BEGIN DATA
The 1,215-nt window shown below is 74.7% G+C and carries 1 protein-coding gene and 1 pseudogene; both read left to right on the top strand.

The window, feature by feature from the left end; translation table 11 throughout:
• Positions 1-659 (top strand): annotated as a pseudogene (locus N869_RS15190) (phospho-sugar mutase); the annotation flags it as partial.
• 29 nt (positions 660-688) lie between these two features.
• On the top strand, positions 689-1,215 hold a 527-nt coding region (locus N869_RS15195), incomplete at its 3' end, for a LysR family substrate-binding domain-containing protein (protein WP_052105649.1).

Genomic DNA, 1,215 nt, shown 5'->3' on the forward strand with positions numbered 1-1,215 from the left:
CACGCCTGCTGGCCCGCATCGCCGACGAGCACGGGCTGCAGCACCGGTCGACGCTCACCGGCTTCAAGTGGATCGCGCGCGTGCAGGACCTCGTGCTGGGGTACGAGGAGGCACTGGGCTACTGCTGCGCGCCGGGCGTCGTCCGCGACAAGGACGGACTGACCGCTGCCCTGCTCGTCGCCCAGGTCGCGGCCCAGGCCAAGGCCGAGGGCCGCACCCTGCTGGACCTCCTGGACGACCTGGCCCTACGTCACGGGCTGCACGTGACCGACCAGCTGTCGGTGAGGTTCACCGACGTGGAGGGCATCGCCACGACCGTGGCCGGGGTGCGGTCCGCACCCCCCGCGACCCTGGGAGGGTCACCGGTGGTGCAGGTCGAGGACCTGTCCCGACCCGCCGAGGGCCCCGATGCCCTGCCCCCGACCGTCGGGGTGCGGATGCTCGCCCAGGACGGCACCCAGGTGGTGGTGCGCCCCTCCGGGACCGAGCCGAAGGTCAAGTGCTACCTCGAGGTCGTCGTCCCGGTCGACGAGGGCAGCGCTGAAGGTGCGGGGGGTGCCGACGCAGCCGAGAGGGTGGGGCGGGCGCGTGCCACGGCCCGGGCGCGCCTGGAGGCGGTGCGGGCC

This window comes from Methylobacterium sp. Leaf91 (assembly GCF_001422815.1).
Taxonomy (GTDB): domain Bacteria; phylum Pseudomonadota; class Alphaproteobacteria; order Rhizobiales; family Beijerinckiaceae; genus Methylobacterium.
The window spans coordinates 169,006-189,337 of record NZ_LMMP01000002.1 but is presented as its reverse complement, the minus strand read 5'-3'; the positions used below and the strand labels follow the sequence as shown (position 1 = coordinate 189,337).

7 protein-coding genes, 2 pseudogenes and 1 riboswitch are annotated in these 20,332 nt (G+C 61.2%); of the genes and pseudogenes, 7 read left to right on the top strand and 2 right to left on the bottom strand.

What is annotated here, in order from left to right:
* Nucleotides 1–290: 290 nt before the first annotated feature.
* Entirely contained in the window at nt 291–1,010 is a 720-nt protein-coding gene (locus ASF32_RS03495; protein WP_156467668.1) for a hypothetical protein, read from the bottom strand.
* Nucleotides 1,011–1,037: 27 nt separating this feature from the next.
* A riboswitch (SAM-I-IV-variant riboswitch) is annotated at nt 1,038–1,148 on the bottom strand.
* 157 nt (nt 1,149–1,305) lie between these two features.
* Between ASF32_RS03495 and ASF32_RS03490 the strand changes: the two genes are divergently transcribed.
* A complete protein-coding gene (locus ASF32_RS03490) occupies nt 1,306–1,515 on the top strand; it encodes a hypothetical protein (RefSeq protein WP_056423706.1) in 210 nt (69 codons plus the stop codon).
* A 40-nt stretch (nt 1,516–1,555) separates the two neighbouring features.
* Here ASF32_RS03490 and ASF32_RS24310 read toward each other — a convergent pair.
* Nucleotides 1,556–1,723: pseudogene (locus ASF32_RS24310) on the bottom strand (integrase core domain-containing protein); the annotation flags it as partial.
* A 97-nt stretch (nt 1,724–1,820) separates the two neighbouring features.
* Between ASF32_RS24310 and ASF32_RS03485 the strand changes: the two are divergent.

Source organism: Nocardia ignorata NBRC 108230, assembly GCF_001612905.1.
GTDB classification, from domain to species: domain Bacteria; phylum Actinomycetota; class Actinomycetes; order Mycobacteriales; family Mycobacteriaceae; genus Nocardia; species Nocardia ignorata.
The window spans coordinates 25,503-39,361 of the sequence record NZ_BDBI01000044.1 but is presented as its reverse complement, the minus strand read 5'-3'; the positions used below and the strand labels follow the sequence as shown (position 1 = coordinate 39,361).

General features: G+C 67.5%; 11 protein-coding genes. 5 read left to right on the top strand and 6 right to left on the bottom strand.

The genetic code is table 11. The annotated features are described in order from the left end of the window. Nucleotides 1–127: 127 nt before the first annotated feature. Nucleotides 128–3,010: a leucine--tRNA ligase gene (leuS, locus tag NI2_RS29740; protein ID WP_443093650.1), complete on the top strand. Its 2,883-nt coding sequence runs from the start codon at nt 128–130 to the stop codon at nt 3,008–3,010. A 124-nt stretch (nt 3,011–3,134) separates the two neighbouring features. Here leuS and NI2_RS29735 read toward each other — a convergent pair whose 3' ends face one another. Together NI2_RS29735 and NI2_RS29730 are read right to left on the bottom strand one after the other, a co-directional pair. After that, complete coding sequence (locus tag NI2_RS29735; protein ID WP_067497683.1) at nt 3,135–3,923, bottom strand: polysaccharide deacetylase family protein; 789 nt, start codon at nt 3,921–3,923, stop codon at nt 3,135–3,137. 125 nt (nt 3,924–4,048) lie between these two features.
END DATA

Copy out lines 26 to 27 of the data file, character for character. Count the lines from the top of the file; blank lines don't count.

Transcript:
GTDB classification, from domain to species: domain Bacteria; phylum Actinomycetota; class Actinomycetes; order Mycobacteriales; family Mycobacteriaceae; genus Nocardia; species Nocardia ignorata.
The window spans coordinates 25,503-39,361 of the sequence record NZ_BDBI01000044.1 but is presented as its reverse complement, the minus strand read 5'-3'; the positions used below and the strand labels follow the sequence as shown (position 1 = coordinate 39,361).